Indra, iAltitude develop first simulator to prevent hypoxia for military pilots

Indra, iAltitude develop first simulator to prevent hypoxia for military pilots

Indra, a global consulting and technology company and simulation manufacturer, is working together with iAltitude, a company specializing in high altitude sports training, in the development of a new flight trainer for the Spanish Air Force, the first of its kind in the world that incorporates a hypoxia system that reproduces the conditions of low oxygen availability, which air force pilots can encounter during high-altitude flights.

The pressure in a fighter aircraft cabin decreases as it gains altitude, thereby reducing the oxygen to low availability in the air. To overcome this problem, pilots use a backup oxygen mask to breathe. However, if something fails, they must be able to identify the symptoms that precede hypoxia, a dangerous state that can cause loss of consciousness in a few seconds. They will be able to react quickly only if they receive adequate training.

To this end, Indra has integrated iAltitude’s normobaric hypoxia equipment in the C101 jet, the same one, in which Spanish pilots train before they take control of an F18 or Eurofighter, (FT-CNH: Flight Trainer-Controlled Normobaric Hypoxia).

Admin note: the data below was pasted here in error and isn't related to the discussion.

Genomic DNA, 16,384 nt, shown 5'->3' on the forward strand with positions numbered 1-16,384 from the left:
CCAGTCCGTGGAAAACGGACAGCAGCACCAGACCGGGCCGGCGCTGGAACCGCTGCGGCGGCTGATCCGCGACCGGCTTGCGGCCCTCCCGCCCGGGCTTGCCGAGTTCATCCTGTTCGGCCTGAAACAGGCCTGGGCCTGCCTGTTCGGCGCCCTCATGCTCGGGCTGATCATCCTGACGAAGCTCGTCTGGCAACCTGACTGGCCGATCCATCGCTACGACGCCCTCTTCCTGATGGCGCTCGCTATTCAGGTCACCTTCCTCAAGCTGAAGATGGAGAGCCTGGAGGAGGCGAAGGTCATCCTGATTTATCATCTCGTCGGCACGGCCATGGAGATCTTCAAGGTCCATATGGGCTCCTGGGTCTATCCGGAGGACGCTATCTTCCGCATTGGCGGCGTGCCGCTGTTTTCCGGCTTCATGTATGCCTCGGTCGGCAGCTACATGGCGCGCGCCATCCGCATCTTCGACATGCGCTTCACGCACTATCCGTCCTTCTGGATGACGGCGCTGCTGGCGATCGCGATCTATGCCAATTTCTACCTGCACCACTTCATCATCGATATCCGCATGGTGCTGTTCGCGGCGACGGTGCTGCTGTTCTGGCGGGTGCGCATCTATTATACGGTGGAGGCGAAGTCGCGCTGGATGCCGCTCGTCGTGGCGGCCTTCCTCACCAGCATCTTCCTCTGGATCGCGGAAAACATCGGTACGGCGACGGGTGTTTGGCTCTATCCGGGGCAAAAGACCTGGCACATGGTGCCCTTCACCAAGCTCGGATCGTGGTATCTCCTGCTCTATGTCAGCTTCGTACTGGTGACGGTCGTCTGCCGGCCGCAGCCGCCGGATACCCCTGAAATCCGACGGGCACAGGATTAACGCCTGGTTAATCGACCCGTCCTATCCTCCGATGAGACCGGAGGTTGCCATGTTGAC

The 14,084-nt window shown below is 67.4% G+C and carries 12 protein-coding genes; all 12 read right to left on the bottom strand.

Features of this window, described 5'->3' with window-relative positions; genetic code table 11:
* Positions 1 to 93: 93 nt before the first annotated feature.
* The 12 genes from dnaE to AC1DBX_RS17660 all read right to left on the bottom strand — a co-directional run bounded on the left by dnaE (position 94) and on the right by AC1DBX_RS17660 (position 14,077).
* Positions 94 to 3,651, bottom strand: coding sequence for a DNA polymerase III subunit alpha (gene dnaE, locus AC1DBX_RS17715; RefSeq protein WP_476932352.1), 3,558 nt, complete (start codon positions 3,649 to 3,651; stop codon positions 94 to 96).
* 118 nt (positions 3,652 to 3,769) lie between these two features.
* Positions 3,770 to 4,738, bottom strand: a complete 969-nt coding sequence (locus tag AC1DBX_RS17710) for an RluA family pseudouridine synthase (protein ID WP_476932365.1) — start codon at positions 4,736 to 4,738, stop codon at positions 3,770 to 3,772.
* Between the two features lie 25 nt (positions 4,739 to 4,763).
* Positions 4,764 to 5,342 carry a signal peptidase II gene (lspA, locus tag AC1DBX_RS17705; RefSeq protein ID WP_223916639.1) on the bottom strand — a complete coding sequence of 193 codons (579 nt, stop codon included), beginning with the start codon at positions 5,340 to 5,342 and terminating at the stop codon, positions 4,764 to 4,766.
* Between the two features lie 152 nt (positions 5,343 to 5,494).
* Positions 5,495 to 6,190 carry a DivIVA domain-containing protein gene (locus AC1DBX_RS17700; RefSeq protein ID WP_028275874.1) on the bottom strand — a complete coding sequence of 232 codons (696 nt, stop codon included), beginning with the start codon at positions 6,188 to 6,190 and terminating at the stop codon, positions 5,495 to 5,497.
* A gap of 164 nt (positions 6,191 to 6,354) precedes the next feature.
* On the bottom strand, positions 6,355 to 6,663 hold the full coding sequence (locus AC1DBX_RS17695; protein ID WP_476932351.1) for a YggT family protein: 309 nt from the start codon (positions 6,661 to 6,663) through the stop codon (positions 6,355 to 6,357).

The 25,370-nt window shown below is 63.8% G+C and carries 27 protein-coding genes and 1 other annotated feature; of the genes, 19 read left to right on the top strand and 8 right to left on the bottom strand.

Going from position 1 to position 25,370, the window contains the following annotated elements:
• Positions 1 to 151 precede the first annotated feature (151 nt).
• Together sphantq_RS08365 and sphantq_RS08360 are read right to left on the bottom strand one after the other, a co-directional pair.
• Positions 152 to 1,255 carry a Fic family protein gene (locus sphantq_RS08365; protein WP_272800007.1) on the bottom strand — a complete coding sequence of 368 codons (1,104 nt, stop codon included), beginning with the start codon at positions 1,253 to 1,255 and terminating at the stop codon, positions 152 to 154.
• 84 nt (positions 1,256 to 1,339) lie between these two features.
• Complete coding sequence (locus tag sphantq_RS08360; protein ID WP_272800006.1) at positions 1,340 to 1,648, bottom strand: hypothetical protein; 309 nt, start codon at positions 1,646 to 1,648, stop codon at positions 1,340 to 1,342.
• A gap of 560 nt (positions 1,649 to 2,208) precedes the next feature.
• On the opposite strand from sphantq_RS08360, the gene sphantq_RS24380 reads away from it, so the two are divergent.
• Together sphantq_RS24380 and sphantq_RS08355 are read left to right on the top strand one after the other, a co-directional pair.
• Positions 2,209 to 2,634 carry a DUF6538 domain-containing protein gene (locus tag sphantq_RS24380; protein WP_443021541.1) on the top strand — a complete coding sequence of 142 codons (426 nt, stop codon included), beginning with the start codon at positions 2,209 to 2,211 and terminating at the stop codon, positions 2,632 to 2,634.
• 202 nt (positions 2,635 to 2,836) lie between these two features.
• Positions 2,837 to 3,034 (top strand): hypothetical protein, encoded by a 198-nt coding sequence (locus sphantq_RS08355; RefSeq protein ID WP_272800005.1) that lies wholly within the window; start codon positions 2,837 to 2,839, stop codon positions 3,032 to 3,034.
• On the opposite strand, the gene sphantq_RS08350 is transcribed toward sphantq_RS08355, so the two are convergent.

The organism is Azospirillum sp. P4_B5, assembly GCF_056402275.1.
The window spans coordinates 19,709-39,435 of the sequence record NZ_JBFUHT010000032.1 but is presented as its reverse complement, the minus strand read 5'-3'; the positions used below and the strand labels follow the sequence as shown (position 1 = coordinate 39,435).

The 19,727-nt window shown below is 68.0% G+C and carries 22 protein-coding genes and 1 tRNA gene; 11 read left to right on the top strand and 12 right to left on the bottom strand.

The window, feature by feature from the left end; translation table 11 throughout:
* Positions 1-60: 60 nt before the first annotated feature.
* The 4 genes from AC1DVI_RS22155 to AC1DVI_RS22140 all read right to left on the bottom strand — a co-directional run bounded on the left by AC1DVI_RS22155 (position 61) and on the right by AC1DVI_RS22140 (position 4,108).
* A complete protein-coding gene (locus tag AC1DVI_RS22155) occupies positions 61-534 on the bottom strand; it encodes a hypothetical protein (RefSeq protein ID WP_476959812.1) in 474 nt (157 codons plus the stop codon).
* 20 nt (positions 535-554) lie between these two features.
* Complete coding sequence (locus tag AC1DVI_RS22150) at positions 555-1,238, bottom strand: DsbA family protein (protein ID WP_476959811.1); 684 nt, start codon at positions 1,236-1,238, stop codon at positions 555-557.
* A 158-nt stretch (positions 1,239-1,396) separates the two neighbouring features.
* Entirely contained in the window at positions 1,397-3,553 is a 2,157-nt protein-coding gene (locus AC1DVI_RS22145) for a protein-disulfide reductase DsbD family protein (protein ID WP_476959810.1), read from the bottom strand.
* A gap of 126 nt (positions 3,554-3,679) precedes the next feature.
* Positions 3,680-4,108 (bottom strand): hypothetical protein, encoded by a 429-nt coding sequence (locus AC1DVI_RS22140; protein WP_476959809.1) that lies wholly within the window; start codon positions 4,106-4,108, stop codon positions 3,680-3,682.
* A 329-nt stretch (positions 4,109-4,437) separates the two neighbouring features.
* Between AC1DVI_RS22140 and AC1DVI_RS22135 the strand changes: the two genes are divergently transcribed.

This system regulates the oxygen concentration pilots receive through their mask, reducing it progressively to analyze their resistance and reaction capacity.

Instructors can monitor trainee pilots’ physical and cognitive response in real time when faced with realistic flight situations that replicate real operations. Any change in their physiological variables or in the speed with which they react to the stimuli will be recorded for analysis.

With this data, the Aerospace Medicine Instruction Center will have one of the most advanced tools available to design training programs and strengthen pilots’ skills, abilities and safety.

The center will measure and manage all their conditions in a centralized and unified manner. The objective is to prepare them so that they can face a risk that, albeit exceptional, is critical for their safety.

Until now, training in hypoxia was mainly performed in hypobaric and normobaric sealed chambers, in which a pilot can perform some exercises to detect loss of ability, although not linked to flight tasks. This new system will offer a more realistic environment.

With Indra and iAltitude’s training, air force pilot training has taken a real leap forward. Hypoxia tests are now completely integrated with flight training. The capabilities of each pilot are evaluated in all kinds of circumstances and conditions, measuring their ability to complete the usual flight procedures from second to second.